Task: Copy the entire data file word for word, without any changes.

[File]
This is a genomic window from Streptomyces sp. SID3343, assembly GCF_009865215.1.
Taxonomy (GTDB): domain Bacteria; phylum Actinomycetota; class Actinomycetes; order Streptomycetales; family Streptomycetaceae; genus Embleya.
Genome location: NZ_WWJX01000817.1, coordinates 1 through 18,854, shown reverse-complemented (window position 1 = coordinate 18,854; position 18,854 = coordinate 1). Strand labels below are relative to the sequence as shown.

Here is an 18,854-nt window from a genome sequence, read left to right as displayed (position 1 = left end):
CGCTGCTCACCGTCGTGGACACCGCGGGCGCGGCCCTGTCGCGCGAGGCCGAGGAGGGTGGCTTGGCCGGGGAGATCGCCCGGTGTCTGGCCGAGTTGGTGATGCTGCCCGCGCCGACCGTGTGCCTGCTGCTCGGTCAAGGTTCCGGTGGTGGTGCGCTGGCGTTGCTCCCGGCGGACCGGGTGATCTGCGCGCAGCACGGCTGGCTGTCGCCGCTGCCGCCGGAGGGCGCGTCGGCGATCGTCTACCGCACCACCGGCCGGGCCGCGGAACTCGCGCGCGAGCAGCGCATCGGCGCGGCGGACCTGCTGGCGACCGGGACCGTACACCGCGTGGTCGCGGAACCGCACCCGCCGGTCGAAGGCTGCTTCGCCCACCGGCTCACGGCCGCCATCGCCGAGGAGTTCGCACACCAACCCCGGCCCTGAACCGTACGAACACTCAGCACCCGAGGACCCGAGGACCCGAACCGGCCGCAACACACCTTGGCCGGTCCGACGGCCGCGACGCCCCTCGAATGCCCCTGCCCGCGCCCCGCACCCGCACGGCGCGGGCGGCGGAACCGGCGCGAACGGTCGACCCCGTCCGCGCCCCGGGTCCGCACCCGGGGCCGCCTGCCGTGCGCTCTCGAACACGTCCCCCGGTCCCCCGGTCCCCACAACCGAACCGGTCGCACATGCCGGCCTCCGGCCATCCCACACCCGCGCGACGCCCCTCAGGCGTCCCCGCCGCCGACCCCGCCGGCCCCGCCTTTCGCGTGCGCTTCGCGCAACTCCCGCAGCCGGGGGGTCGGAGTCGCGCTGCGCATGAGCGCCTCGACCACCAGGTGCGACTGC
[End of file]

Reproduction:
This is a genomic window from Streptomyces sp. SID3343, assembly GCF_009865215.1.
Taxonomy (GTDB): domain Bacteria; phylum Actinomycetota; class Actinomycetes; order Streptomycetales; family Streptomycetaceae; genus Embleya.
Genome location: NZ_WWJX01000817.1, coordinates 1 through 18,854, shown reverse-complemented (window position 1 = coordinate 18,854; position 18,854 = coordinate 1). Strand labels below are relative to the sequence as shown.

Here is an 18,854-nt window from a genome sequence, read left to right as displayed (position 1 = left end):
CGCTGCTCACCGTCGTGGACACCGCGGGCGCGGCCCTGTCGCGCGAGGCCGAGGAGGGTGGCTTGGCCGGGGAGATCGCCCGGTGTCTGGCCGAGTTGGTGATGCTGCCCGCGCCGACCGTGTGCCTGCTGCTCGGTCAAGGTTCCGGTGGTGGTGCGCTGGCGTTGCTCCCGGCGGACCGGGTGATCTGCGCGCAGCACGGCTGGCTGTCGCCGCTGCCGCCGGAGGGCGCGTCGGCGATCGTCTACCGCACCACCGGCCGGGCCGCGGAACTCGCGCGCGAGCAGCGCATCGGCGCGGCGGACCTGCTGGCGACCGGGACCGTACACCGCGTGGTCGCGGAACCGCACCCGCCGGTCGAAGGCTGCTTCGCCCACCGGCTCACGGCCGCCATCGCCGAGGAGTTCGCACACCAACCCCGGCCCTGAACCGTACGAACACTCAGCACCCGAGGACCCGAGGACCCGAACCGGCCGCAACACACCTTGGCCGGTCCGACGGCCGCGACGCCCCTCGAATGCCCCTGCCCGCGCCCCGCACCCGCACGGCGCGGGCGGCGGAACCGGCGCGAACGGTCGACCCCGTCCGCGCCCCGGGTCCGCACCCGGGGCCGCCTGCCGTGCGCTCTCGAACACGTCCCCCGGTCCCCCGGTCCCCACAACCGAACCGGTCGCACATGCCGGCCTCCGGCCATCCCACACCCGCGCGACGCCCCTCAGGCGTCCCCGCCGCCGACCCCGCCGGCCCCGCCTTTCGCGTGCGCTTCGCGCAACTCCCGCAGCCGGGGGGTCGGAGTCGCGCTGCGCATGAGCGCCTCGACCACCAGGTGCGACTGC